However, the Shulchan Aruch (Orach Chayim 653:1) rules that I should also avoid smelling my esrog on Sukkos. Why does the Shulchan Aruch prohibit something that the Gemara explicitly permits?

The answer to this question takes us to the other topic — when does one recite a bracha before smelling a fragrance? Although the Gemara explicitly permits smelling an esrog on Sukkos, the Gemara does not mention whether one recites a bracha before smelling it.

Indeed, the Rishonim dispute whether one is required to recite a bracha before smelling an esrog. Rabbeinu Simcha, one of the late baalei Tosafos, rules that one may not recite a bracha before smelling an esrog that is being used for the mitzvah on Sukkos, whereas the Ravyah, an early Ashkenazi posek, rules that one must recite a bracha. The later poskim conclude that this dispute is unresolved, and that, therefore, one may not smell an esrog during Sukkos, when reciting a bracha would be a question. This topic requires some explanation: Why should an esrog on Sukkos be different from an esrog any other time of the year?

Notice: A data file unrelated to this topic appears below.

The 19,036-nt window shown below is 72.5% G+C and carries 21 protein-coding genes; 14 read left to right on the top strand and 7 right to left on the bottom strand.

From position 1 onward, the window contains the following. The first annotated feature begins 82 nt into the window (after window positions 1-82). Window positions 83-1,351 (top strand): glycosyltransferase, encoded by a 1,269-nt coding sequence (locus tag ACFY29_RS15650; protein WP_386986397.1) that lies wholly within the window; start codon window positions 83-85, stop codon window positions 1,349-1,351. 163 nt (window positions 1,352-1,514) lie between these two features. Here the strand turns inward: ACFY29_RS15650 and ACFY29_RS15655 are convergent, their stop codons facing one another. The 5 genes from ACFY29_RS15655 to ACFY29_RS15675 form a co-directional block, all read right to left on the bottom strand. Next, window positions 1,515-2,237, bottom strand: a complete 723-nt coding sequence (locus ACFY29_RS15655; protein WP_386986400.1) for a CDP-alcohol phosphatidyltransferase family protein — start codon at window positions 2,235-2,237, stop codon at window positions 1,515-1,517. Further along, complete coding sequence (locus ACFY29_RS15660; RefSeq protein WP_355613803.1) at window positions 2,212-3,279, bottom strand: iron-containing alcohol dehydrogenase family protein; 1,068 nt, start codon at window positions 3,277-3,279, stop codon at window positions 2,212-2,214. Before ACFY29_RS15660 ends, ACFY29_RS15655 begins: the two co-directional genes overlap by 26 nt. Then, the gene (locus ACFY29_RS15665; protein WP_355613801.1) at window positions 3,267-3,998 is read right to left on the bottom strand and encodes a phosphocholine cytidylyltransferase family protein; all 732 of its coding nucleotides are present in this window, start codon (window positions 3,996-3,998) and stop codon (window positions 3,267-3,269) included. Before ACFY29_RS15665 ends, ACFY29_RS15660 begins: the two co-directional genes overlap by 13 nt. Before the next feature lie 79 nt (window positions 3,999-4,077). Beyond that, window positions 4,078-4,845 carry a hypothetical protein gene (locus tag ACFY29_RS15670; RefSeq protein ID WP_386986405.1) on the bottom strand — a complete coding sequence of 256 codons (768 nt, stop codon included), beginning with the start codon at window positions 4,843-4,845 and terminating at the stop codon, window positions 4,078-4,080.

FRAGRANCES THAT ARE NOT FOR THE PLEASURE OF SMELL

One recites a bracha only on a fragrance that is avida lereicha, literally, “made for fragrance” (Shulchan Aruch, Orach Chayim 217:2). In the words of the Chazon Ish (Orach Chayim 35:1), “Anything whose current purpose is not for aroma is not considered a fragrance” (regarding recitation of a bracha). Therefore, one does not recite a bracha before smelling a deodorizer, even if it has an extremely pleasant fragrance, since its purpose is not aroma, but to mask unpleasant odor. Similarly, smelling the tantalizing aroma of a food or food flavoring does not warrant a bracha, since its purpose is not enjoyment of their aroma, per se. (I have written several other articles germane to the brachos on fragrances, which are available on the RabbiKaganoff.com website; to find them, use the search word fragrance.) Furthermore, when the halacha rules that one is not required to recite a bracha, one is not permitted to recite the bracha, as doing so constitutes a bracha l’vatalah, a bracha recited in vain.

EXAMPLE:

When showing a house that is for sale, some people toast cinnamon in the oven or open essential oils and other fragrances around the house to make the house more appealing. Since the purpose of these fragrances is to give the house a pleasant aroma and not to entice people to smell or purchase the fragrance, one does not recite a bracha.